Short Form Functional Capacity Evaluation (FCE)

Similar format to the One Day-FCE but can be usually completed in less than 45 minutes. Due to the significantly shorter time required to complete a Short Form FCE it can be easily performed on a monthly basis to help document an individual’s progress over time. This FCE is usually done early on and during the rehabilitation program and will also document rehabilitation goals. You also still have the option to choose either a “General or Job Specific FCE” just as with the One Day FCE. The Short Form FCE will also graph the individual’s progress over time.

Equipment You’ll Need to Perform Functional Capacity Evaluations (FCEs)

All the equipment you need to perform FCEs is likely already in your clinic.

Scale (Weight) Weight $10.00 – $150.00
Tape Measure, Yard Stick Height,
Sit & Reach,
Vertical Jump,
Functional Reach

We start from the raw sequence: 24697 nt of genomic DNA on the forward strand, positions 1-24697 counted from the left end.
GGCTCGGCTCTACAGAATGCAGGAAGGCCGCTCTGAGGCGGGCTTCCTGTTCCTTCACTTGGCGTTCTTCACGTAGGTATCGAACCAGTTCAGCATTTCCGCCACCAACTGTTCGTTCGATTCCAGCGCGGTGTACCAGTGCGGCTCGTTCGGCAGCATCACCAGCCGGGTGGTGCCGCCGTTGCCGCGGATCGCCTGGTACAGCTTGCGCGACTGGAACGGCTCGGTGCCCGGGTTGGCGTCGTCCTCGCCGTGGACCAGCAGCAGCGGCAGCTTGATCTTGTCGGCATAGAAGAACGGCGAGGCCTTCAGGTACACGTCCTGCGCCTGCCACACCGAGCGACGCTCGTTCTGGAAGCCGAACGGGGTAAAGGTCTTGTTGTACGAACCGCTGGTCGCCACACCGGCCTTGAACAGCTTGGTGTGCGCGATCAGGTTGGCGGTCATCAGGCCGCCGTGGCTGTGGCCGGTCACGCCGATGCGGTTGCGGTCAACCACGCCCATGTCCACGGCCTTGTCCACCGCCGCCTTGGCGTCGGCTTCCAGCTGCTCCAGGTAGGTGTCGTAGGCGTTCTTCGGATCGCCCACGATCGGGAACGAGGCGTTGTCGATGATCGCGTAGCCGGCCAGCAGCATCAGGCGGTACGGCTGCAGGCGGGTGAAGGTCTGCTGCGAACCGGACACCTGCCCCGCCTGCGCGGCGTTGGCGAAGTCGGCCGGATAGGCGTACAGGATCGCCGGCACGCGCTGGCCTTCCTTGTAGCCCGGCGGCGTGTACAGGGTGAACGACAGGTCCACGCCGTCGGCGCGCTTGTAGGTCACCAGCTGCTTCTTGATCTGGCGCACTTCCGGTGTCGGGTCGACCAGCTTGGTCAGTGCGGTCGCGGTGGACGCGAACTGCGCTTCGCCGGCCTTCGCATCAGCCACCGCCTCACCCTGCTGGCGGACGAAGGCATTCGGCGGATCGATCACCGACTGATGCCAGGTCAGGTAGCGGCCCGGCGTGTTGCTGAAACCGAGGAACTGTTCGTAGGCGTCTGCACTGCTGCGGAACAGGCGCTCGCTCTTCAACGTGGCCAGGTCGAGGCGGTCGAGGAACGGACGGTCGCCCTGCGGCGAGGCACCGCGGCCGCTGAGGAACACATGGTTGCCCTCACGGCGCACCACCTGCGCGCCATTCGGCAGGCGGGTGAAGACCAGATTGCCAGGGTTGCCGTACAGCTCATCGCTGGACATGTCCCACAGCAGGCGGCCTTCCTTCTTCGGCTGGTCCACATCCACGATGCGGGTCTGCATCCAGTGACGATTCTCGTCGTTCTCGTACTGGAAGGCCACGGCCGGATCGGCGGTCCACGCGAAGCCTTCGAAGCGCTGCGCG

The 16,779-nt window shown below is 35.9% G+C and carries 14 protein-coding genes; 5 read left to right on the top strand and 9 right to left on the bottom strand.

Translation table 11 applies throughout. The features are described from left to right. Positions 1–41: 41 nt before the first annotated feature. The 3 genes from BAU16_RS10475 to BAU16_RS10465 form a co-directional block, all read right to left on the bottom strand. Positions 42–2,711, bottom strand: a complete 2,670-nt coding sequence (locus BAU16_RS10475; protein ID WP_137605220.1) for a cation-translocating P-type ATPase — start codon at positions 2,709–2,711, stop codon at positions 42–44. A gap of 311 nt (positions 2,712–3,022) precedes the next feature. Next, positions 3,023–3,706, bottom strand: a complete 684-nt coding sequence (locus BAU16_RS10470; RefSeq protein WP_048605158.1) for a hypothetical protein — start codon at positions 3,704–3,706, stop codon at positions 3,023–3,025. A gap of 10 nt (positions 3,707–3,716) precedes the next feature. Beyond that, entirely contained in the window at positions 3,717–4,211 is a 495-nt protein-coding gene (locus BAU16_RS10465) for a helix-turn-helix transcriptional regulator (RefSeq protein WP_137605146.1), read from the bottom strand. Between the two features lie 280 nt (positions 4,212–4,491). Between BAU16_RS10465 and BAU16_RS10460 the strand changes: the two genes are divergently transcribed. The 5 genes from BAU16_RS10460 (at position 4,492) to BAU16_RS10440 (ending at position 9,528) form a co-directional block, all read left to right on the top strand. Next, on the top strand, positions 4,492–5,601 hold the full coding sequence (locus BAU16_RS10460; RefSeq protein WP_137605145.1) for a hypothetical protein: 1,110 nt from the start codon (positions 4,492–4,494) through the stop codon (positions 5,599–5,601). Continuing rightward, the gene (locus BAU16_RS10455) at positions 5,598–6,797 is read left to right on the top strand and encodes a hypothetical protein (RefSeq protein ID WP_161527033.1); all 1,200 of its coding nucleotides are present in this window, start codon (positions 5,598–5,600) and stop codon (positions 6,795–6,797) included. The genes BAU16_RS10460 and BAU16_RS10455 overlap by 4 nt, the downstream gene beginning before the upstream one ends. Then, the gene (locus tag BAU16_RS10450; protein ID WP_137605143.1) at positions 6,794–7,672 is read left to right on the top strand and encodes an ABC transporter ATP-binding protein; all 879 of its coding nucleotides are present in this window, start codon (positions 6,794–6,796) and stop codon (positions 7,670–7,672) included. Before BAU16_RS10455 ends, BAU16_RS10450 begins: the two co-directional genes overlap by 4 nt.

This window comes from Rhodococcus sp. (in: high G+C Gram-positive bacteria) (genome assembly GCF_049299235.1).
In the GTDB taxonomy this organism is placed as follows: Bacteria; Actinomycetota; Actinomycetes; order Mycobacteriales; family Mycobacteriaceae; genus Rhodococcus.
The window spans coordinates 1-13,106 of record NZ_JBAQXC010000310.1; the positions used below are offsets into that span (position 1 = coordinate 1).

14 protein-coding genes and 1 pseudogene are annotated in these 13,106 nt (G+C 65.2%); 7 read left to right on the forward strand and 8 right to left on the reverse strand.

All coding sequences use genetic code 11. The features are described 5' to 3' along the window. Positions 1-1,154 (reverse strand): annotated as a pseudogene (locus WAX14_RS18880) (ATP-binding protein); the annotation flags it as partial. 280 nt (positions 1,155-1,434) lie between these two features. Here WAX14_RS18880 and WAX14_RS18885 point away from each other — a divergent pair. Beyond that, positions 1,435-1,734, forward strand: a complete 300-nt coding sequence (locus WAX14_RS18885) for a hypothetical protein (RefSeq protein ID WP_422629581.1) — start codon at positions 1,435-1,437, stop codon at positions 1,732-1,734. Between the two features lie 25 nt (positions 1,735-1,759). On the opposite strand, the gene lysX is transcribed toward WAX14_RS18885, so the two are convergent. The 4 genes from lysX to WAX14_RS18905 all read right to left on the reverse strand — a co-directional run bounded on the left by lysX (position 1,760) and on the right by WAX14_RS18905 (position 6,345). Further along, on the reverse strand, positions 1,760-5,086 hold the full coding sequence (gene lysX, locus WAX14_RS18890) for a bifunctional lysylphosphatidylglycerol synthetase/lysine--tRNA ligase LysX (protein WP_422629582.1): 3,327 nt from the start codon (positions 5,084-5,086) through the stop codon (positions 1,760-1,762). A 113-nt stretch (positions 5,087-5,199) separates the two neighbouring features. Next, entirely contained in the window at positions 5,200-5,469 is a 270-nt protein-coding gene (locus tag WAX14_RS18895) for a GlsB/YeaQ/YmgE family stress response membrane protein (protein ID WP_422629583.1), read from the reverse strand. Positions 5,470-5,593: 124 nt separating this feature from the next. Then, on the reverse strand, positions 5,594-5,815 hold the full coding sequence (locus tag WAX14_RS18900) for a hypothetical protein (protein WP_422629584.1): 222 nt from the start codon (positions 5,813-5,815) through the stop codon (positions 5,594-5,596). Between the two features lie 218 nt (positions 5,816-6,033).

$4.50 – $20.00
Heart Rate Monitor (HR App to Blood
Pressure Cuff, etc)
Heart Rate measurement $10.00 – $50.00
Blood Pressure Monitor or Cuff Blood Pressure measurement
Stop Watch All Timed Tests $0 (built into software or use an App)
Standard Chair (No cushions) approx 46 cm in height Sit to stand test Get up and Go Chair Sit & Reach $30.00 – $100.00
Treadmill or Walking Track Walking Test, &
some optional
$0 (walking Track) – $1000.00
Weights ranging from 1-10 lbs
Weights: 10 lb x 10
Weights: 10 lb x 10 Lift, Carry, Push, Pull $45.00 – $150.00
Lifting Box or Milk Crate Lift/Carry Test $4.75 – $175.00
8 foot Shelf with Adjustable Shelf Heights Lift/Carry Test $60.00 – $500.00
Push Pull Sled or Cart with Locking Wheels Push/Pull Test $45.00 – $200.00
6 or 8 foot: 2 x 4 piece of wood Balance Test $15.00 -$ 50.00
Set of Stairs or Step Stool Step Test $10.00 – $40.00
Standard Pinch Gauge Hand Strength $40.00 – $150.00
Round Washer,
Square Nut,
Hand Fine Motor $1.00 – $2.50
Hot Pack (Warm Cloth),
Cold Pack (Cold Cloth),
Piece of Sand Paper,
Piece of Cotton Cloth
Sensory Testing $30.00 – $50.00
Carrying Bag or FCE Lifting Box
Carry – Single Arm $15.00 – $80.00
8 Foot Step Ladder
Ladder Test $30.00 -$100.00
Jamar Grip Dynamometer (Optional) Hand Strength $100.00 – $260.00
Box & Block Test
Gross Motor $180.00 – $250.00